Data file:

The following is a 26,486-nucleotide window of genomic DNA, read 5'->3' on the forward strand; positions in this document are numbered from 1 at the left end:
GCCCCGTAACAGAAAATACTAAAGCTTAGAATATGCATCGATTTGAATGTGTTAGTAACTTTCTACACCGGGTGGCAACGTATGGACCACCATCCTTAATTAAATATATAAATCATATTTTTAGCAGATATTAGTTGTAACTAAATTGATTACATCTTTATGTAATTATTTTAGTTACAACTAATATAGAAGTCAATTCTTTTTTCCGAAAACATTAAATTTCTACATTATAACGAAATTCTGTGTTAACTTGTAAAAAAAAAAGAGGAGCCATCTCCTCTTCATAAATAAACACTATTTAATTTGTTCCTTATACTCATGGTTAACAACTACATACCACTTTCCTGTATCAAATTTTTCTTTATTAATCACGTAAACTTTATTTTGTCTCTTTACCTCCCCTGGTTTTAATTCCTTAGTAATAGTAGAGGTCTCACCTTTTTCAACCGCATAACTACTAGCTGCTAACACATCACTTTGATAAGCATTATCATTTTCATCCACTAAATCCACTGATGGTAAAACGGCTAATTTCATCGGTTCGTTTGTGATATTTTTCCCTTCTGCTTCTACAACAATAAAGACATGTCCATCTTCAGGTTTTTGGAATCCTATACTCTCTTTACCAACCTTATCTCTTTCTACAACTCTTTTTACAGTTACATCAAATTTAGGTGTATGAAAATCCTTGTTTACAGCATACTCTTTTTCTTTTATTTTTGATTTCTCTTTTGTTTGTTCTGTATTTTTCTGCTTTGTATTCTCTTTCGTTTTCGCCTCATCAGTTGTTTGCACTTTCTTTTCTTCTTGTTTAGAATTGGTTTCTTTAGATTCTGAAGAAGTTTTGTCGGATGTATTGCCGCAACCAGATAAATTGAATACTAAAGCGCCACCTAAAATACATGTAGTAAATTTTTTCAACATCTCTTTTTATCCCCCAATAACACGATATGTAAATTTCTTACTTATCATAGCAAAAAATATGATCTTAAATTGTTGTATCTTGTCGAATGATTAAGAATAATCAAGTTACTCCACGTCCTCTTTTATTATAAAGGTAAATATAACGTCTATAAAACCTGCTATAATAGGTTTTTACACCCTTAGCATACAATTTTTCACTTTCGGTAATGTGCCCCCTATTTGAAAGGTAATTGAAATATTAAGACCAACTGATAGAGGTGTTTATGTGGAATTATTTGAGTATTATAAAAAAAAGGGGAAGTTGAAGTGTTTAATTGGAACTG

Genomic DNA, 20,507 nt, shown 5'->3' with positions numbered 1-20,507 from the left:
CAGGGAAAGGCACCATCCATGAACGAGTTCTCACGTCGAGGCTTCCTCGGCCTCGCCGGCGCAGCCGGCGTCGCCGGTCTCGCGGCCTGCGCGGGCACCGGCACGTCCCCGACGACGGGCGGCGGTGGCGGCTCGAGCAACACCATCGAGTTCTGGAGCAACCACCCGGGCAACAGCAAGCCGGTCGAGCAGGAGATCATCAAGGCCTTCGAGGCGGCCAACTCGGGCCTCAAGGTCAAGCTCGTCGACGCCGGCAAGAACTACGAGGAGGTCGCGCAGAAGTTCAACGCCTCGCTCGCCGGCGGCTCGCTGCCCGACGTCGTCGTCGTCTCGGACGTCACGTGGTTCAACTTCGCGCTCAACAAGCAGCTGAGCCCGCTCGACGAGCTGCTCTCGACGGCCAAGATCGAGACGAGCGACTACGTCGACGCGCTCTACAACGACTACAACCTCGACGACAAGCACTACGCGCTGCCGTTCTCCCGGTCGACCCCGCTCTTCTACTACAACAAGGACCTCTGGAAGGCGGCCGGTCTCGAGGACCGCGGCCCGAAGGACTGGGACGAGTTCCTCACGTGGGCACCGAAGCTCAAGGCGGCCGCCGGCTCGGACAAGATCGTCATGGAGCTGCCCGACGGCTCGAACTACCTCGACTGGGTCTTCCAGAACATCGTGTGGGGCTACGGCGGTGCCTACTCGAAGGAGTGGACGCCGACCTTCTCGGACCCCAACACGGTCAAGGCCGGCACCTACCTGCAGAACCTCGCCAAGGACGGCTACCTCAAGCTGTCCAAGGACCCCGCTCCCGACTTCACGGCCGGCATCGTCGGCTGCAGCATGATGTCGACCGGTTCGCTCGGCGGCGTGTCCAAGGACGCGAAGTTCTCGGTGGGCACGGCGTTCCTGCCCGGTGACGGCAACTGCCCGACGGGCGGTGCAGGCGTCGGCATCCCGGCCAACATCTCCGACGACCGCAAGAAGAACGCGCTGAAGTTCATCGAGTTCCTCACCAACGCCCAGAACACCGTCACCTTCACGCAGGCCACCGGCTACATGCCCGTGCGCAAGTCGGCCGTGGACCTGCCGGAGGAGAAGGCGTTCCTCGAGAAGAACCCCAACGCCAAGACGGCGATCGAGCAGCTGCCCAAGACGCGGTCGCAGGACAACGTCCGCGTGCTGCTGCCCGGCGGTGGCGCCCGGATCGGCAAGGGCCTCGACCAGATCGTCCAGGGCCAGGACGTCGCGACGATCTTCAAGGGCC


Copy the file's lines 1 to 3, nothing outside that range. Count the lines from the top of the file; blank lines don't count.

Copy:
The following is a 26,486-nucleotide window of genomic DNA, read 5'->3' on the forward strand; positions in this document are numbered from 1 at the left end:
GCCCCGTAACAGAAAATACTAAAGCTTAGAATATGCATCGATTTGAATGTGTTAGTAACTTTCTACACCGGGTGGCAACGTATGGACCACCATCCTTAATTAAATATATAAATCATATTTTTAGCAGATATTAGTTGTAACTAAATTGATTACATCTTTATGTAATTATTTTAGTTACAACTAATATAGAAGTCAATTCTTTTTTCCGAAAACATTAAATTTCTACATTATAACGAAATTCTGTGTTAACTTGTAAAAAAAAAAGAGGAGCCATCTCCTCTTCATAAATAAACACTATTTAATTTGTTCCTTATACTCATGGTTAACAACTACATACCACTTTCCTGTATCAAATTTTTCTTTATTAATCACGTAAACTTTATTTTGTCTCTTTACCTCCCCTGGTTTTAATTCCTTAGTAATAGTAGAGGTCTCACCTTTTTCAACCGCATAACTACTAGCTGCTAACACATCACTTTGATAAGCATTATCATTTTCATCCACTAAATCCACTGATGGTAAAACGGCTAATTTCATCGGTTCGTTTGTGATATTTTTCCCTTCTGCTTCTACAACAATAAAGACATGTCCATCTTCAGGTTTTTGGAATCCTATACTCTCTTTACCAACCTTATCTCTTTCTACAACTCTTTTTACAGTTACATCAAATTTAGGTGTATGAAAATCCTTGTTTACAGCATACTCTTTTTCTTTTATTTTTGATTTCTCTTTTGTTTGTTCTGTATTTTTCTGCTTTGTATTCTCTTTCGTTTTCGCCTCATCAGTTGTTTGCACTTTCTTTTCTTCTTGTTTAGAATTGGTTTCTTTAGATTCTGAAGAAGTTTTGTCGGATGTATTGCCGCAACCAGATAAATTGAATACTAAAGCGCCACCTAAAATACATGTAGTAAATTTTTTCAACATCTCTTTTTATCCCCCAATAACACGATATGTAAATTTCTTACTTATCATAGCAAAAAATATGATCTTAAATTGTTGTATCTTGTCGAATGATTAAGAATAATCAAGTTACTCCACGTCCTCTTTTATTATAAAGGTAAATATAACGTCTATAAAACCTGCTATAATAGGTTTTTACACCCTTAGCATACAATTTTTCACTTTCGGTAATGTGCCCCCTATTTGAAAGGTAATTGAAATATTAAGACCAACTGATAGAGGTGTTTATGTGGAATTATTTGAGTATTATAAAAAAAAGGGGAAGTTGAAGTGTTTAATTGGAACTG

Genomic DNA, 20,507 nt, shown 5'->3' with positions numbered 1-20,507 from the left: